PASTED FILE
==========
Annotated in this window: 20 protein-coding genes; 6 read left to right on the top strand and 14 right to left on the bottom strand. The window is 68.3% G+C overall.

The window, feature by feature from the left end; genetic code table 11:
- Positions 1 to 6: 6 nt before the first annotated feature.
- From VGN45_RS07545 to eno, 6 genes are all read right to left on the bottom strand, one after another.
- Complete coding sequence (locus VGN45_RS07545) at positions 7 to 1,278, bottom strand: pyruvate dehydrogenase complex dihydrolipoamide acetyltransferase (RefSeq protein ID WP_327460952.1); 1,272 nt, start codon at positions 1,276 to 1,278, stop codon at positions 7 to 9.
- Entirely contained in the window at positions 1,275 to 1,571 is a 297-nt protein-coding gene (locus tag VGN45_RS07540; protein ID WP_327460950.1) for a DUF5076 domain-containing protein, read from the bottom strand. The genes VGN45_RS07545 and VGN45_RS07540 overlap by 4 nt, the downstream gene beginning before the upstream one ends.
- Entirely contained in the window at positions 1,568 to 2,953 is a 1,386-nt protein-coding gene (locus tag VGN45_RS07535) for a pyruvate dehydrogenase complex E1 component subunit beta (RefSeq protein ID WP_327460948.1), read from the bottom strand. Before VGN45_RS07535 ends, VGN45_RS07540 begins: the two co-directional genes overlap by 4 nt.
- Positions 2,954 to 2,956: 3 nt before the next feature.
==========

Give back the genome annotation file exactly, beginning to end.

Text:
Annotated in this window: 20 protein-coding genes; 6 read left to right on the top strand and 14 right to left on the bottom strand. The window is 68.3% G+C overall.

The window, feature by feature from the left end; genetic code table 11:
- Positions 1 to 6: 6 nt before the first annotated feature.
- From VGN45_RS07545 to eno, 6 genes are all read right to left on the bottom strand, one after another.
- Complete coding sequence (locus VGN45_RS07545) at positions 7 to 1,278, bottom strand: pyruvate dehydrogenase complex dihydrolipoamide acetyltransferase (RefSeq protein ID WP_327460952.1); 1,272 nt, start codon at positions 1,276 to 1,278, stop codon at positions 7 to 9.
- Entirely contained in the window at positions 1,275 to 1,571 is a 297-nt protein-coding gene (locus tag VGN45_RS07540; protein ID WP_327460950.1) for a DUF5076 domain-containing protein, read from the bottom strand. The genes VGN45_RS07545 and VGN45_RS07540 overlap by 4 nt, the downstream gene beginning before the upstream one ends.
- Entirely contained in the window at positions 1,568 to 2,953 is a 1,386-nt protein-coding gene (locus tag VGN45_RS07535) for a pyruvate dehydrogenase complex E1 component subunit beta (RefSeq protein ID WP_327460948.1), read from the bottom strand. Before VGN45_RS07535 ends, VGN45_RS07540 begins: the two co-directional genes overlap by 4 nt.
- Positions 2,954 to 2,956: 3 nt before the next feature.